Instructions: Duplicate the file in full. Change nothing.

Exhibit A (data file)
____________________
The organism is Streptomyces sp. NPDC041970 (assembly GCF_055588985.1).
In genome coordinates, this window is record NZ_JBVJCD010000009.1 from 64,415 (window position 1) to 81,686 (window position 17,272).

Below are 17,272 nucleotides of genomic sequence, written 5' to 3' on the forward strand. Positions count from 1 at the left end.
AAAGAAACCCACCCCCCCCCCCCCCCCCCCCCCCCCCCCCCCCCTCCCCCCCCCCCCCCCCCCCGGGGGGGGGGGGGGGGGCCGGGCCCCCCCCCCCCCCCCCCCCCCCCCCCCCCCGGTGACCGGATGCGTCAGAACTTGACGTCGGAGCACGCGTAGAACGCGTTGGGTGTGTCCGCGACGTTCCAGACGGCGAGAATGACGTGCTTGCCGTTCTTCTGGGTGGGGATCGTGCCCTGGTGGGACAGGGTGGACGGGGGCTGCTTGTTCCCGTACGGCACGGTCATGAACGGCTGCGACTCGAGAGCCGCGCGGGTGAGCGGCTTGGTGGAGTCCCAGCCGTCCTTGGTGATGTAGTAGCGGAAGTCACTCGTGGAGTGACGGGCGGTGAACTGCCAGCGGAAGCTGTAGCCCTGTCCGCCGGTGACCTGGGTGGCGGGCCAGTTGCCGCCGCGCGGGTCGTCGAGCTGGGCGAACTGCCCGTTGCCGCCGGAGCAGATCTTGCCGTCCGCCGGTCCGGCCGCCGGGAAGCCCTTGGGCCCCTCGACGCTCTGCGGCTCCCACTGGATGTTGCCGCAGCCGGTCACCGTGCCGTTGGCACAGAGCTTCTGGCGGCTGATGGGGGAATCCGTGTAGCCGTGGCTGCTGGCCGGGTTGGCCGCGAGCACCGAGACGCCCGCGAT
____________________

The organism is Streptomyces sp. NPDC041970 (assembly GCF_055588985.1).
In genome coordinates, this window is record NZ_JBVJCD010000009.1 from 64,415 (window position 1) to 81,686 (window position 17,272).

Below are 17,272 nucleotides of genomic sequence, written 5' to 3' on the forward strand. Positions count from 1 at the left end.
AAAGAAACCCACCCCCCCCCCCCCCCCCCCCCCCCCCCCCCCCCTCCCCCCCCCCCCCCCCCCCGGGGGGGGGGGGGGGGGCCGGGCCCCCCCCCCCCCCCCCCCCCCCCCCCCCCCGGTGACCGGATGCGTCAGAACTTGACGTCGGAGCACGCGTAGAACGCGTTGGGTGTGTCCGCGACGTTCCAGACGGCGAGAATGACGTGCTTGCCGTTCTTCTGGGTGGGGATCGTGCCCTGGTGGGACAGGGTGGACGGGGGCTGCTTGTTCCCGTACGGCACGGTCATGAACGGCTGCGACTCGAGAGCCGCGCGGGTGAGCGGCTTGGTGGAGTCCCAGCCGTCCTTGGTGATGTAGTAGCGGAAGTCACTCGTGGAGTGACGGGCGGTGAACTGCCAGCGGAAGCTGTAGCCCTGTCCGCCGGTGACCTGGGTGGCGGGCCAGTTGCCGCCGCGCGGGTCGTCGAGCTGGGCGAACTGCCCGTTGCCGCCGGAGCAGATCTTGCCGTCCGCCGGTCCGGCCGCCGGGAAGCCCTTGGGCCCCTCGACGCTCTGCGGCTCCCACTGGATGTTGCCGCAGCCGGTCACCGTGCCGTTGGCACAGAGCTTCTGGCGGCTGATGGGGGAATCCGTGTAGCCGTGGCTGCTGGCCGGGTTGGCCGCGAGCACCGAGACGCCCGCGAT